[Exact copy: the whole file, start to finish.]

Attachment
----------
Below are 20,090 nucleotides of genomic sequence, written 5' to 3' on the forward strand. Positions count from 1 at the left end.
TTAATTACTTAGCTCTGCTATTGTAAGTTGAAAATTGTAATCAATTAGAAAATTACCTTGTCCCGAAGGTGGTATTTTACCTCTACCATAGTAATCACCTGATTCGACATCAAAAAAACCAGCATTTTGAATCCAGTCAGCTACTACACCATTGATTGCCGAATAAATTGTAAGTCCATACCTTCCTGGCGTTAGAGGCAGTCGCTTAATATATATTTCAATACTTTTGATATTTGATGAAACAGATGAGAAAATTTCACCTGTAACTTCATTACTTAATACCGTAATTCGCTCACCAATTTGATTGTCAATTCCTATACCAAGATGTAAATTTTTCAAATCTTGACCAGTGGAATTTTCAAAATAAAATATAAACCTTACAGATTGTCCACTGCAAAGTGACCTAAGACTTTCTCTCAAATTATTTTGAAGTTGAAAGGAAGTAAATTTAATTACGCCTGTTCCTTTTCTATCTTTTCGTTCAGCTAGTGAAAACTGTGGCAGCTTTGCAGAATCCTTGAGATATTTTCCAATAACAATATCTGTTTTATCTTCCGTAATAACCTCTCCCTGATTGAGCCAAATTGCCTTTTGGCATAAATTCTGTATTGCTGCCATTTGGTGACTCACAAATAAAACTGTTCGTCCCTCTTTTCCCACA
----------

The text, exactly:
Below are 20,090 nucleotides of genomic sequence, written 5' to 3' on the forward strand. Positions count from 1 at the left end.
TTAATTACTTAGCTCTGCTATTGTAAGTTGAAAATTGTAATCAATTAGAAAATTACCTTGTCCCGAAGGTGGTATTTTACCTCTACCATAGTAATCACCTGATTCGACATCAAAAAAACCAGCATTTTGAATCCAGTCAGCTACTACACCATTGATTGCCGAATAAATTGTAAGTCCATACCTTCCTGGCGTTAGAGGCAGTCGCTTAATATATATTTCAATACTTTTGATATTTGATGAAACAGATGAGAAAATTTCACCTGTAACTTCATTACTTAATACCGTAATTCGCTCACCAATTTGATTGTCAATTCCTATACCAAGATGTAAATTTTTCAAATCTTGACCAGTGGAATTTTCAAAATAAAATATAAACCTTACAGATTGTCCACTGCAAAGTGACCTAAGACTTTCTCTCAAATTATTTTGAAGTTGAAAGGAAGTAAATTTAATTACGCCTGTTCCTTTTCTATCTTTTCGTTCAGCTAGTGAAAACTGTGGCAGCTTTGCAGAATCCTTGAGATATTTTCCAATAACAATATCTGTTTTATCTTCCGTAATAACCTCTCCCTGATTGAGCCAAATTGCCTTTTGGCATAAATTCTGTATTGCTGCCATTTGGTGACTCACAAATAAAACTGTTCGTCCCTCTTTTCCCACA